"Hammerklavier" is Ludwig van Beethoven's 106th Opus: Piano Sonata No. 29 in B flat major.
Though not one of Beethoven's most famous works, Hammerklavier is arguably his most brilliant. I think that what makes it so appealing is the palpable element of human emotion. When this piece was written in 1818, Beethoven was going through a period of great personal turmoil; he was in the midst of a battle with his brother's widow over custody of her son, Karl. Beethoven (who was given to occasional suicidal urges) had seized upon the idea that Karl was his last chance at having a normal social life in spite of his deafness. Hammerklavier juxtaposes his turbulent emotions against the heroic style that is typical of Beethoven's middle-period compositions.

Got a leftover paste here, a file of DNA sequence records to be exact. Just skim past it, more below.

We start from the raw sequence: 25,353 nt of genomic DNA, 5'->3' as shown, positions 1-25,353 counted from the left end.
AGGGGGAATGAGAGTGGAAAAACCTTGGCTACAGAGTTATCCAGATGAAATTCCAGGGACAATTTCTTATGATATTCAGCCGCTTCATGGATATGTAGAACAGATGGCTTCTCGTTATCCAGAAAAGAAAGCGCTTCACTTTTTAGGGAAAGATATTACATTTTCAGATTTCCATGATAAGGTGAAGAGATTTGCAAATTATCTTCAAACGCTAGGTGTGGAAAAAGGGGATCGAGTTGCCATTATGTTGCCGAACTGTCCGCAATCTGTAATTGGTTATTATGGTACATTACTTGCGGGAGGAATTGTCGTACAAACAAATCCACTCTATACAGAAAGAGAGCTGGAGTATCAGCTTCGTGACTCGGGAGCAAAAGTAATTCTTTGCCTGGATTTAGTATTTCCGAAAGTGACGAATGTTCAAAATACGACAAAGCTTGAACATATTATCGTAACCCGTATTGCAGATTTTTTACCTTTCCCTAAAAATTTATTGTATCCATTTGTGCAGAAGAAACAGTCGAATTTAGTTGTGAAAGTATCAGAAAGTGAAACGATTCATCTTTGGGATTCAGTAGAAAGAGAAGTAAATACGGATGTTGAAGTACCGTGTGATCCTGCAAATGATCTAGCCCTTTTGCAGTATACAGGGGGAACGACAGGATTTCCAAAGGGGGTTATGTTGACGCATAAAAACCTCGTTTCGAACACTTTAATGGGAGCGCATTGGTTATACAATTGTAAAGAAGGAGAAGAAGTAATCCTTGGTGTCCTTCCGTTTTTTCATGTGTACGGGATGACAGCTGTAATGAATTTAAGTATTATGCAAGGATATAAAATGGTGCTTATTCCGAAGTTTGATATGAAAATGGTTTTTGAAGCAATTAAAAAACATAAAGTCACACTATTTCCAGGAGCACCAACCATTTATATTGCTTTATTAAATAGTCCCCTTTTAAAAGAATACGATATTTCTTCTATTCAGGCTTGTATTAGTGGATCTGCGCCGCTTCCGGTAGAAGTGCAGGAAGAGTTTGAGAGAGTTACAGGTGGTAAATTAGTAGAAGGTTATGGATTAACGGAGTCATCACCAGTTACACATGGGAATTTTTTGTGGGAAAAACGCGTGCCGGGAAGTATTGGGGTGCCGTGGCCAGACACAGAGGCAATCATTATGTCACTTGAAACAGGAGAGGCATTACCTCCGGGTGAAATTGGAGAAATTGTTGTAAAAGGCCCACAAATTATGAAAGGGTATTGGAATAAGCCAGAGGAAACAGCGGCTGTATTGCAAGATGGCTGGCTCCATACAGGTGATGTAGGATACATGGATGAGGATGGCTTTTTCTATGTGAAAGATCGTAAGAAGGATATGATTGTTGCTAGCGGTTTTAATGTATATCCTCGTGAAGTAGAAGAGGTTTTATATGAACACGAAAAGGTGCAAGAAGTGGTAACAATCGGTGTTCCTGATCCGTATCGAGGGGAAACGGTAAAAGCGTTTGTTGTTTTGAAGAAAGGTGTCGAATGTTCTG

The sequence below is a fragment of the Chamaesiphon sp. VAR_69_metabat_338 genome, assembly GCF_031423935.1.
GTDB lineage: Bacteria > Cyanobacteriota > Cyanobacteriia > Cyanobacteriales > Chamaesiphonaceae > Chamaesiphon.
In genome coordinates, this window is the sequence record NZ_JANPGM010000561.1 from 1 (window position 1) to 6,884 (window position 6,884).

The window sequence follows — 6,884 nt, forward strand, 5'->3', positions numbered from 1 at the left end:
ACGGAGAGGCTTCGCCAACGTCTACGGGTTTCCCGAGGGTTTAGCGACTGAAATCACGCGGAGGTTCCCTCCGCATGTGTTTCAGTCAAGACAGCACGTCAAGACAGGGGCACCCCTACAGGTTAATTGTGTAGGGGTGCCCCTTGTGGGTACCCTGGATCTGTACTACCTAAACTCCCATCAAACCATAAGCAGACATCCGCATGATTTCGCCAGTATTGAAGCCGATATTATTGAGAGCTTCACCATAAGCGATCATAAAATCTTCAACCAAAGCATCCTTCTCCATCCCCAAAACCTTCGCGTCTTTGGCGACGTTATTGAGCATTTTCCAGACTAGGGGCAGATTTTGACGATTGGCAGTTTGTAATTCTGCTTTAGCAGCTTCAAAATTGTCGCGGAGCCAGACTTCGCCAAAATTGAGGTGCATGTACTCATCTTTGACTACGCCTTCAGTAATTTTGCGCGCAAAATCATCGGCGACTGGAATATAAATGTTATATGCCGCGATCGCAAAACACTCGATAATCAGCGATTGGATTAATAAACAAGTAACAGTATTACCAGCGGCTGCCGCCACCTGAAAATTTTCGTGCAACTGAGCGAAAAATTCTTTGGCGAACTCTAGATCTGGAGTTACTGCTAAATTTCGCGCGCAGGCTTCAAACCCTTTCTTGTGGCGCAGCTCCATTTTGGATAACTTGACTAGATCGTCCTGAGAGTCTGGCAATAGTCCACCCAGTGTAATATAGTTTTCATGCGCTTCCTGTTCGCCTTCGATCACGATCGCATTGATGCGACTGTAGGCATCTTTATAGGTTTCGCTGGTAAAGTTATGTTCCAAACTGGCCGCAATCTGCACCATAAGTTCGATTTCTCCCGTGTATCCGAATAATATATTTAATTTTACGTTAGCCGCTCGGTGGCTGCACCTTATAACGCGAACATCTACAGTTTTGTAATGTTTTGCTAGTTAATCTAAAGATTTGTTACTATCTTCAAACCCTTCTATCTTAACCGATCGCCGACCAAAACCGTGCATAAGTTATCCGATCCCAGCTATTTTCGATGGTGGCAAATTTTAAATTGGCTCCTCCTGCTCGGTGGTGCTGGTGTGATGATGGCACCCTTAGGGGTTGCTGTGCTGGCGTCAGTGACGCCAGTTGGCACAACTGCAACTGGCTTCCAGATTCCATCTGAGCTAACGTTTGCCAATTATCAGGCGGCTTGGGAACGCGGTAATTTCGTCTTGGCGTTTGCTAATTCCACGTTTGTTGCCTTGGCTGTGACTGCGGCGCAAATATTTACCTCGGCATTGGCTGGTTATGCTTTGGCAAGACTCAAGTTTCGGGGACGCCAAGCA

When Hammerklavier sonata was first performed, there were some who declared it to be the end of music. I would argue that it was in fact the beginning of auditory thought. Beethoven once said that there are ideas which cannot be expressed in typical semantic vocabulary, but only through music. Hammerklavier is such an idea.
Hammerklavier Sonata can be downloaded from: http://www.ibiblio.org/nassar/beethoven-29-3.128.mp3